Other of my book reviews: FICTION and NON-FICTION

Saturday, January 5, 2013

Book Review: "The Angel Esmeralda" by Don DeLillo

The Angel Esmeralda (2011)  

Don DeLillo (1936-)

211 pages

[Standing on the highway overpass] I watched and listened, unaware of passing time, thinking of the order and discipline of the traffic, taken for granted, drivers maintaining a distance, fallible men and women, cars ahead, behind, to the sides, night driving, thoughts drifting. Why weren’t there accidents every few seconds on this one stretch of highway, even before morning rush? This is what I thought from my position on the bridge, the surging noise and sheer speed, the proximity of vehicles, the fundamental differences among drivers, sex, age, language, temperament, personal history … it seemed a wonder to me that they moved safely toward the mystery of their destinations.
from the story Hammer and Sickle
“[It] seemed a wonder to me that they moved safely toward the mystery of their destinations.” This idea lies at the heart of each of the nine short stories of this collection by Don DeLillo. Characters look out in wonder at the people around them --- both friends and strangers --- never quite able to come to an understanding of the lives they see, though feeling at times a deep connection lying just beyond comprehension. These same characters gaze also inward, at their own behaviors and attitudes, and find themselves driven by impulses whose origins they can only dimly fathom.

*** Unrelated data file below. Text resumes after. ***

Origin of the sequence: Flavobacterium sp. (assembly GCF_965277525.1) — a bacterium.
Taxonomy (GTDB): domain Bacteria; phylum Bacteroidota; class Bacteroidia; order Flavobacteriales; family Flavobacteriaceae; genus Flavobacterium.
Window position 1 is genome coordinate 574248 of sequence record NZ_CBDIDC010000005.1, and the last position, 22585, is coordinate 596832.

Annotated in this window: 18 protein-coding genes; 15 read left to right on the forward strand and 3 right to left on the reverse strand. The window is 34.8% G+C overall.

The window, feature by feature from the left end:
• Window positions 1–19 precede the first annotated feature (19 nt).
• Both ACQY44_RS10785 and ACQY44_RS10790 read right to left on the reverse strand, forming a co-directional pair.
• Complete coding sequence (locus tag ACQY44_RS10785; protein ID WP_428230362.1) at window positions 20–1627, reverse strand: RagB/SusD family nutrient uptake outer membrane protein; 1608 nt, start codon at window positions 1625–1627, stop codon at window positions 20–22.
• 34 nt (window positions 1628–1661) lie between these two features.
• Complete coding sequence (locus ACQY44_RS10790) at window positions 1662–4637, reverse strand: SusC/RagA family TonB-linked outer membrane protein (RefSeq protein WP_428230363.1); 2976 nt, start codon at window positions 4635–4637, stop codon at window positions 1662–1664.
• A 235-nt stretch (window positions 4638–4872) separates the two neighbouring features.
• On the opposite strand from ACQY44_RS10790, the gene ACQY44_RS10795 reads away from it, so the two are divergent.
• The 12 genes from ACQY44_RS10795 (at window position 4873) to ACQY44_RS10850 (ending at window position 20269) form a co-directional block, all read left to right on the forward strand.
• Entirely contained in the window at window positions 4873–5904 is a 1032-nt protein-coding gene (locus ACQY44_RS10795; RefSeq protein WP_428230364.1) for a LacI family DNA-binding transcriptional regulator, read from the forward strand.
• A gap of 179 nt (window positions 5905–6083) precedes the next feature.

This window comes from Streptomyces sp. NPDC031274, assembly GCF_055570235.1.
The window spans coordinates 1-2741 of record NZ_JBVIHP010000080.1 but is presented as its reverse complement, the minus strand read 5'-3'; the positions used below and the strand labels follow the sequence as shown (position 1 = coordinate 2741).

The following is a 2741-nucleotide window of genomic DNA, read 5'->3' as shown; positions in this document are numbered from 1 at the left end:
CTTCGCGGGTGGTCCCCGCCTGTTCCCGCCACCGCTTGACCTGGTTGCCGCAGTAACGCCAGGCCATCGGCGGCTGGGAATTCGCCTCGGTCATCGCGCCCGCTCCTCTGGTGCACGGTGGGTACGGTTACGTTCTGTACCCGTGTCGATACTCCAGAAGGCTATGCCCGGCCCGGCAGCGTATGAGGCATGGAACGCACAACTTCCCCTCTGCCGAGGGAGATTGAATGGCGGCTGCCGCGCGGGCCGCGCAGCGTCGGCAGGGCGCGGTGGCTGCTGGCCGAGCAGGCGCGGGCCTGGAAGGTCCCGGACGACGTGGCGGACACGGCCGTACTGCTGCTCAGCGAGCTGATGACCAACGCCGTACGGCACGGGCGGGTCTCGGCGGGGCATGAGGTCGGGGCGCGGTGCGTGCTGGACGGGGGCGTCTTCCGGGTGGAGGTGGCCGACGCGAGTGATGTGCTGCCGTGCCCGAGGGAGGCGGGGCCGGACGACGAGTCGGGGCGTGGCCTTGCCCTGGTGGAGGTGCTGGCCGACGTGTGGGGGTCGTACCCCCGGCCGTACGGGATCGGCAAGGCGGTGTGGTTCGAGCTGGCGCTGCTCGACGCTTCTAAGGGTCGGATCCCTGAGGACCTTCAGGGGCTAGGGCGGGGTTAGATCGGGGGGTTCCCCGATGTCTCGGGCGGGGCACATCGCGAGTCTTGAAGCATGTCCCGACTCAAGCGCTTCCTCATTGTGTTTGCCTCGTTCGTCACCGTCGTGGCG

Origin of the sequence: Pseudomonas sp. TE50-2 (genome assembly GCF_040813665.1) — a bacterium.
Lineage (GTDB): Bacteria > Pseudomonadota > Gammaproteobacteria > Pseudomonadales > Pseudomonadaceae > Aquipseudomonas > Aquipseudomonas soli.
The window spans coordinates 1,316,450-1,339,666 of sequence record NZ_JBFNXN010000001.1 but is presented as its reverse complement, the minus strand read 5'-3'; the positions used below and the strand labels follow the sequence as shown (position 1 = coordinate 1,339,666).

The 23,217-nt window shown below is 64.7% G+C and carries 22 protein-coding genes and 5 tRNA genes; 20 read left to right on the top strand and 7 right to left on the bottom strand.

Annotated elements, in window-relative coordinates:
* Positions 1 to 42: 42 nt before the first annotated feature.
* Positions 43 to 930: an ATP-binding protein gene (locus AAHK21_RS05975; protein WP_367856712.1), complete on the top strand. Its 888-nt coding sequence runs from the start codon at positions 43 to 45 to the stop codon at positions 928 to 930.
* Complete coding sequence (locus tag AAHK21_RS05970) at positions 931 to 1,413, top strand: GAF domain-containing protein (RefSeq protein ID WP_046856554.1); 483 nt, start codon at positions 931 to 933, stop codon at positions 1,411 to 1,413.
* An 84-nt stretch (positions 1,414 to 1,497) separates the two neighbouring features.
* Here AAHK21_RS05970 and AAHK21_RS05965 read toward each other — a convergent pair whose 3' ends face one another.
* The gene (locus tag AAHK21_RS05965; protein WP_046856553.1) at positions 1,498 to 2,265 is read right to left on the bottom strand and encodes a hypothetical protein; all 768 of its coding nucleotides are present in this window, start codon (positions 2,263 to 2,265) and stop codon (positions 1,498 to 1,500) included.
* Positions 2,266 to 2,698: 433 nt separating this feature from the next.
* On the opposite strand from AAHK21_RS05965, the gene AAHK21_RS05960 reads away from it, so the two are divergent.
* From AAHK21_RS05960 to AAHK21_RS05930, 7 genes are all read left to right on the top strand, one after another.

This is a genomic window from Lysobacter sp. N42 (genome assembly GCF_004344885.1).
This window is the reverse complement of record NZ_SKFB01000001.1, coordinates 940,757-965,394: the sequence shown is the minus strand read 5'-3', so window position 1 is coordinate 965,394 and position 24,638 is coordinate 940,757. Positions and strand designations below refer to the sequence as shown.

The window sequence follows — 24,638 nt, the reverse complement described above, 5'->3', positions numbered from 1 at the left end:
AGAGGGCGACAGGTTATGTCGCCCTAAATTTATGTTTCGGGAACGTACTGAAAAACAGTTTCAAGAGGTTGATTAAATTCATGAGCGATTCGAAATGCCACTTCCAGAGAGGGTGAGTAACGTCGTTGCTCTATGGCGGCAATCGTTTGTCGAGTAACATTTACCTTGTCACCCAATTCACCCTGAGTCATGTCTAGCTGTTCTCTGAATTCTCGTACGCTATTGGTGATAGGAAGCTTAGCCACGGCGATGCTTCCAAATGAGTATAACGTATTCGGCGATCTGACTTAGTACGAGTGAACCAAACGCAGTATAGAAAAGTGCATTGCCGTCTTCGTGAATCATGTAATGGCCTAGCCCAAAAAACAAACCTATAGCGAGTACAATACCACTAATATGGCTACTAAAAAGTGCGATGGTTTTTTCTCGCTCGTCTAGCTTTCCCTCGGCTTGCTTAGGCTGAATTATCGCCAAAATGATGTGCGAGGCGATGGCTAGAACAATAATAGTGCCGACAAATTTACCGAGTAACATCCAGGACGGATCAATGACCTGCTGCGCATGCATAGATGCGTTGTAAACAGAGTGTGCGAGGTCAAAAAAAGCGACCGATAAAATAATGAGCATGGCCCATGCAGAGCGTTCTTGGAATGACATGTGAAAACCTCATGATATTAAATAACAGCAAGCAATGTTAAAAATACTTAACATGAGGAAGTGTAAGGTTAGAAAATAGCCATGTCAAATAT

But the stories are not simple meditations on existence. DeLillo places each of his characters into a charged situation that challenges the order of the lives they have created for themselves, and then allows us to watch as they struggle to make sense of it. In the title story a nun in New York City who helps the poor finds herself joining them in contemplating the significance of a vision on a street corner that appears in the wake of a tragedy. In another story two friends walk the streets of their small university town inventing stories about the people they see, until one day they find themselves drawn deeply to an old man they repeatedly encounter and they begin to question the goal of their game. In a third a woman meets a stranger at an art exhibit and through an apathetic indifference allows him to drift into her life, until suddenly she finds things have gone farther than she had realized. In each of these stories the slow paced action on the surface contrasts with the increasing tumult and uncertainty of the characters thoughts as DeLillo forces them out of their routine, mindless existence and onto unexpected paths.

The stories are best read slowly, savoring DeLillo’s deliberate construction and wonderful phrasing. I found the staccato rhythms of his character’s thoughts and the questions that suddenly bubble up into their consciousness about their lives to be authentic representations of the way we pass through our world.